Despite my grumblings, much positive came from my social experiment. After being embedded frontline in these eateries for six months, I have a newfound respect for the wait staff of this city. I can't tell you how many times I saw a patron ask a waiter, "Will I like this?" And I can't tell you how many times I wished the waiter would have said, "How the hell should I know what you like, lady?" But I never did hear this reply. Nor did I ever see a waiter mistreat a customer. Most were happy, friendly, and personable folks. In fact, I highly recommend that you dine out frequently and enjoy our city's high-quality eating establishments. My only advice to you is not to do it (or anything else) for six months straight.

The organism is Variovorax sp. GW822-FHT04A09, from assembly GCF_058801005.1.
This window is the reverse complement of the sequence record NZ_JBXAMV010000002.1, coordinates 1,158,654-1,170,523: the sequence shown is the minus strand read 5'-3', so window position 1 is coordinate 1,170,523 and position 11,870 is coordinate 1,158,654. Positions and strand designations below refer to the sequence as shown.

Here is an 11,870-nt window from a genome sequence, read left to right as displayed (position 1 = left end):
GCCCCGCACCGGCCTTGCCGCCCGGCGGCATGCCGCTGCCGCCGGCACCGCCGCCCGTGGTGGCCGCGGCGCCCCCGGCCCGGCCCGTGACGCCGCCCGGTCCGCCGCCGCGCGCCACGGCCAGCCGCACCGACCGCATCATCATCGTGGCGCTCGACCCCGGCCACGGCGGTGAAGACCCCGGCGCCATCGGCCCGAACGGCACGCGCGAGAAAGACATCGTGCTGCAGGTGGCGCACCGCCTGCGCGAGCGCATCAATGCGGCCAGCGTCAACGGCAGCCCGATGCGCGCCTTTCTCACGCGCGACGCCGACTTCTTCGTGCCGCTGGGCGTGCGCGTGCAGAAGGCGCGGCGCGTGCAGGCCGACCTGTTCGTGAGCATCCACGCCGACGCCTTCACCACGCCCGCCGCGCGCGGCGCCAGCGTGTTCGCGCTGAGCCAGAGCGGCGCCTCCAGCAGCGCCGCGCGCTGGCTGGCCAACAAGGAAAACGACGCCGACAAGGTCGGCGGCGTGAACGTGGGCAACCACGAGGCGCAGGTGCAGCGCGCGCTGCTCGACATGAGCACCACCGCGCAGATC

Greg Graber, a native Memphian, is a freelance writer and educator. His "Greg Graber Growl" column appeared on the Grizzlies' NBA Web site for three years, and he was named "Best Self-Promoter" by the Flyer staff in the 2001 Best of Memphis issue. You can contact him at